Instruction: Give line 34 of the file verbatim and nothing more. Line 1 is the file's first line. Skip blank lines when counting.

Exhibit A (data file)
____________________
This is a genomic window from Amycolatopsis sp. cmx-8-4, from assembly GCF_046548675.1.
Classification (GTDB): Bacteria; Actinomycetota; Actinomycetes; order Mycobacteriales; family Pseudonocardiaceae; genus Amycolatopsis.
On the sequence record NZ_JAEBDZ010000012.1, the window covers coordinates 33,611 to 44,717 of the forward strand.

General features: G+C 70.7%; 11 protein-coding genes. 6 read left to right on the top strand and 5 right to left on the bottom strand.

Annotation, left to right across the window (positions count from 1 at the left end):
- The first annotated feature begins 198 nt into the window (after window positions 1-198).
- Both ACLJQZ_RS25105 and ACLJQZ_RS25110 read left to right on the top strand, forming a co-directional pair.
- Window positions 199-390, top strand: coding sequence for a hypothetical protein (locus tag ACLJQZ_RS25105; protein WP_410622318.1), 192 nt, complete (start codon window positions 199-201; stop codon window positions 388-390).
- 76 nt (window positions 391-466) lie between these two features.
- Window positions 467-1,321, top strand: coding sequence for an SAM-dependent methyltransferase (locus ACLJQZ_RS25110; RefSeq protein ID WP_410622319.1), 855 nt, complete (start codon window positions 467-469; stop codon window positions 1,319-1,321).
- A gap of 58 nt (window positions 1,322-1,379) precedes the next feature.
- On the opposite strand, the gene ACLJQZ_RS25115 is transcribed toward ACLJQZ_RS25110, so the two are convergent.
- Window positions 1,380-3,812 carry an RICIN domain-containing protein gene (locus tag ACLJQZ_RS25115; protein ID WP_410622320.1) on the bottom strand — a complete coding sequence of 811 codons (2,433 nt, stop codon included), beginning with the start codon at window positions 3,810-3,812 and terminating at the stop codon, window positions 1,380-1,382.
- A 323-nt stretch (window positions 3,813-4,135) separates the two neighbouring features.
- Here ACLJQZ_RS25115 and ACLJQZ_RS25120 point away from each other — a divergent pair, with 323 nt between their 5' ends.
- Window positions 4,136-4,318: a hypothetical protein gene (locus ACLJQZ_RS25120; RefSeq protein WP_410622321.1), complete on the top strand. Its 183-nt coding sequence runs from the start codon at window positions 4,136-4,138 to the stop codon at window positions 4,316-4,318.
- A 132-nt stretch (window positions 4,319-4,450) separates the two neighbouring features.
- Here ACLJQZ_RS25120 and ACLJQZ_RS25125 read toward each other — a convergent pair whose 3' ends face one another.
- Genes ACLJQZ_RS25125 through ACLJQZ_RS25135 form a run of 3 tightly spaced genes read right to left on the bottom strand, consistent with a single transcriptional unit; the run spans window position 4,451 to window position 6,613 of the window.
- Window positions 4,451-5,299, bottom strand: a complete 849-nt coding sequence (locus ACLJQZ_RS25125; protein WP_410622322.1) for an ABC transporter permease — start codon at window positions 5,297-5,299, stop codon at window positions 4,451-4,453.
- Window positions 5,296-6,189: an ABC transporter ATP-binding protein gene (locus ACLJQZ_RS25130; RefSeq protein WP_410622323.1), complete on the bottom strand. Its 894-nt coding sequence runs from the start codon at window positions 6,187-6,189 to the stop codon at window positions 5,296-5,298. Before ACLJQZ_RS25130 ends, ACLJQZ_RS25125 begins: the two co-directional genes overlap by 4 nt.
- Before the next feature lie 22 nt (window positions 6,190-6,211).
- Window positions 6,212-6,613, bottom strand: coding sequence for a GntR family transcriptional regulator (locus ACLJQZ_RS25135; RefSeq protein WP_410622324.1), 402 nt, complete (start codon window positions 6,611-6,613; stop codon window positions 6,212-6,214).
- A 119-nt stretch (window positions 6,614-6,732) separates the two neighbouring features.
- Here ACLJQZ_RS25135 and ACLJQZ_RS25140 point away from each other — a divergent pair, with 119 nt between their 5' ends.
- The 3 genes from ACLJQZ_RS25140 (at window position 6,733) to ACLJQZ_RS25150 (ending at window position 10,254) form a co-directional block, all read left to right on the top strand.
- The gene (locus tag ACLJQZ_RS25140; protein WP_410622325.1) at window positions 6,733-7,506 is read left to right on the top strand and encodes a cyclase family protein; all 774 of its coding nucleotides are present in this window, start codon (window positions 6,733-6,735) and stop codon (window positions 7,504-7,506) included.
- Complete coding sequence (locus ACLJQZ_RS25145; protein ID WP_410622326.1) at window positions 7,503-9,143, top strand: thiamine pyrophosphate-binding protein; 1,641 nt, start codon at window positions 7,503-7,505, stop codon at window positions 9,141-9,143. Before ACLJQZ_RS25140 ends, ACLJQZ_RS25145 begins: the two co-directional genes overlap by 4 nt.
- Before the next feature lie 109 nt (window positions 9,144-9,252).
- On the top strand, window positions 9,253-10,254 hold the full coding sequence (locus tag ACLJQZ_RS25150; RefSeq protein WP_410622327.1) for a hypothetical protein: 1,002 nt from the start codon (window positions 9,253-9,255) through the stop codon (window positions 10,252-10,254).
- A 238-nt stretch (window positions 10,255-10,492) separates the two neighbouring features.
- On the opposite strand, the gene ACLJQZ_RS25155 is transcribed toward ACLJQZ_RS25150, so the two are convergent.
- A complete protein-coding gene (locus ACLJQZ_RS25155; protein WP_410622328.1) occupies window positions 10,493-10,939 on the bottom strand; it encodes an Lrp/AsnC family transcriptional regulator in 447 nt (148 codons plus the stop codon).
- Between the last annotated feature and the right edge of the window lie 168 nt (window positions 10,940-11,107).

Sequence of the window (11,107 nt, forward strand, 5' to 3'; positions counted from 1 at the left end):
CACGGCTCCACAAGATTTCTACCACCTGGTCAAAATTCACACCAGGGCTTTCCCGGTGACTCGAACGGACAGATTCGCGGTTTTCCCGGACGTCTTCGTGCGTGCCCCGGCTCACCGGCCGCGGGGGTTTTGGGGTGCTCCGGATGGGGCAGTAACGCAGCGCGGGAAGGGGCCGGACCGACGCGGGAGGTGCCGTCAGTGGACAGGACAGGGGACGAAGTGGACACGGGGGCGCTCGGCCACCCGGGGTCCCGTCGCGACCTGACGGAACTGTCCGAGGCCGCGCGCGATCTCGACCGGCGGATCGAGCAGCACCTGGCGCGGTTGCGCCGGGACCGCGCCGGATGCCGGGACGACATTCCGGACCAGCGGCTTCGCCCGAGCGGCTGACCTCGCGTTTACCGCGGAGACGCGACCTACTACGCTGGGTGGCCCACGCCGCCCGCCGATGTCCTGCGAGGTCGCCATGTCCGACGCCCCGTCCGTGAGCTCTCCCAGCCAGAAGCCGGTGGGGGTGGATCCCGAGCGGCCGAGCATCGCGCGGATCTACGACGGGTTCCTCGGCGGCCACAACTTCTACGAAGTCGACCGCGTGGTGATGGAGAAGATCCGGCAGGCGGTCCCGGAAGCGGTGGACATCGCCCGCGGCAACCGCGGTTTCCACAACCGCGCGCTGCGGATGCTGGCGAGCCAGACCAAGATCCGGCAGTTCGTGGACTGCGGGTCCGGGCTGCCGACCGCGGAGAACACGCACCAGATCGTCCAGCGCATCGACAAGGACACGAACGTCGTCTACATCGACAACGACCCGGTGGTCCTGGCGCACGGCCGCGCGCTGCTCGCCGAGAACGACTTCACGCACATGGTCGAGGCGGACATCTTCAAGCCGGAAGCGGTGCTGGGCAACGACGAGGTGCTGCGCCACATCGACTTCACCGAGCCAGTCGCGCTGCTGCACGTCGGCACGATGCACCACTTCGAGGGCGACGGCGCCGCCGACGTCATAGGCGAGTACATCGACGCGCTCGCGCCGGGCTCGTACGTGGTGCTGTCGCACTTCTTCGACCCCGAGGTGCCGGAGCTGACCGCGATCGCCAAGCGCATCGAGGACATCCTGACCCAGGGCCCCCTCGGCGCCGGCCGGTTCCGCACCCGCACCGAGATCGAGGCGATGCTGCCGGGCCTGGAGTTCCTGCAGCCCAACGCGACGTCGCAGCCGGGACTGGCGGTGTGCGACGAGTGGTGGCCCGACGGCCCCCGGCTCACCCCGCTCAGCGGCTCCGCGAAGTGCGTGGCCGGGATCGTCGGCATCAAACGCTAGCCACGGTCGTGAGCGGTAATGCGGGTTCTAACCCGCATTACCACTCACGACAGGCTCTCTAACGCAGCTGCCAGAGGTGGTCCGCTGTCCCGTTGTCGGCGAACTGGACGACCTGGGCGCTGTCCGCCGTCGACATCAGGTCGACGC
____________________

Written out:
- Between the last annotated feature and the right edge of the window lie 168 nt (window positions 10,940-11,107).